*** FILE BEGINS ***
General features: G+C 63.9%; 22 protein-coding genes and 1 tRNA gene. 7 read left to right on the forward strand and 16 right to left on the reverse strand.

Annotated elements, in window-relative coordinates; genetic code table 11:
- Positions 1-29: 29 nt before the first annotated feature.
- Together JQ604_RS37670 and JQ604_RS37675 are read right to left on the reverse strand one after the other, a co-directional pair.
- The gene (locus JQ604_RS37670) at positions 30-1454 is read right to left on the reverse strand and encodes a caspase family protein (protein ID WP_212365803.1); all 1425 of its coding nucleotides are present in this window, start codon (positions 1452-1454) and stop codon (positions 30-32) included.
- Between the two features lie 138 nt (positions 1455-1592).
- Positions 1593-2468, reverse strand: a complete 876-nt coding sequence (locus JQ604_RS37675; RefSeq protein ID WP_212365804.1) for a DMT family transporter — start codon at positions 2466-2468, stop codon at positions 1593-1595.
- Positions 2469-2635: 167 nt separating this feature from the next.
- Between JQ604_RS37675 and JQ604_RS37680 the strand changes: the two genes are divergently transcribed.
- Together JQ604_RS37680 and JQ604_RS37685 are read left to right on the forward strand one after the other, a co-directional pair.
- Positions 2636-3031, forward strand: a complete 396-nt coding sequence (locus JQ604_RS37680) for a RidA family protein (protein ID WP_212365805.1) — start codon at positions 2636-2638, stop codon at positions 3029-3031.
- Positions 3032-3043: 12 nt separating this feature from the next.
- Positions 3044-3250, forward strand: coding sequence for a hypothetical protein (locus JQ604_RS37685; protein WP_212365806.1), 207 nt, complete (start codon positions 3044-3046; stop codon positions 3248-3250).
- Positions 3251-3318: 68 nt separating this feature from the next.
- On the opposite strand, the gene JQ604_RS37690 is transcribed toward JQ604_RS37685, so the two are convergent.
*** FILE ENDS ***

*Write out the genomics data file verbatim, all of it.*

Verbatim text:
General features: G+C 63.9%; 22 protein-coding genes and 1 tRNA gene. 7 read left to right on the forward strand and 16 right to left on the reverse strand.

Annotated elements, in window-relative coordinates; genetic code table 11:
- Positions 1-29: 29 nt before the first annotated feature.
- Together JQ604_RS37670 and JQ604_RS37675 are read right to left on the reverse strand one after the other, a co-directional pair.
- The gene (locus JQ604_RS37670) at positions 30-1454 is read right to left on the reverse strand and encodes a caspase family protein (protein ID WP_212365803.1); all 1425 of its coding nucleotides are present in this window, start codon (positions 1452-1454) and stop codon (positions 30-32) included.
- Between the two features lie 138 nt (positions 1455-1592).
- Positions 1593-2468, reverse strand: a complete 876-nt coding sequence (locus JQ604_RS37675; RefSeq protein ID WP_212365804.1) for a DMT family transporter — start codon at positions 2466-2468, stop codon at positions 1593-1595.
- Positions 2469-2635: 167 nt separating this feature from the next.
- Between JQ604_RS37675 and JQ604_RS37680 the strand changes: the two genes are divergently transcribed.
- Together JQ604_RS37680 and JQ604_RS37685 are read left to right on the forward strand one after the other, a co-directional pair.
- Positions 2636-3031, forward strand: a complete 396-nt coding sequence (locus JQ604_RS37680) for a RidA family protein (protein ID WP_212365805.1) — start codon at positions 2636-2638, stop codon at positions 3029-3031.
- Positions 3032-3043: 12 nt separating this feature from the next.
- Positions 3044-3250, forward strand: coding sequence for a hypothetical protein (locus JQ604_RS37685; protein WP_212365806.1), 207 nt, complete (start codon positions 3044-3046; stop codon positions 3248-3250).
- Positions 3251-3318: 68 nt separating this feature from the next.
- On the opposite strand, the gene JQ604_RS37690 is transcribed toward JQ604_RS37685, so the two are convergent.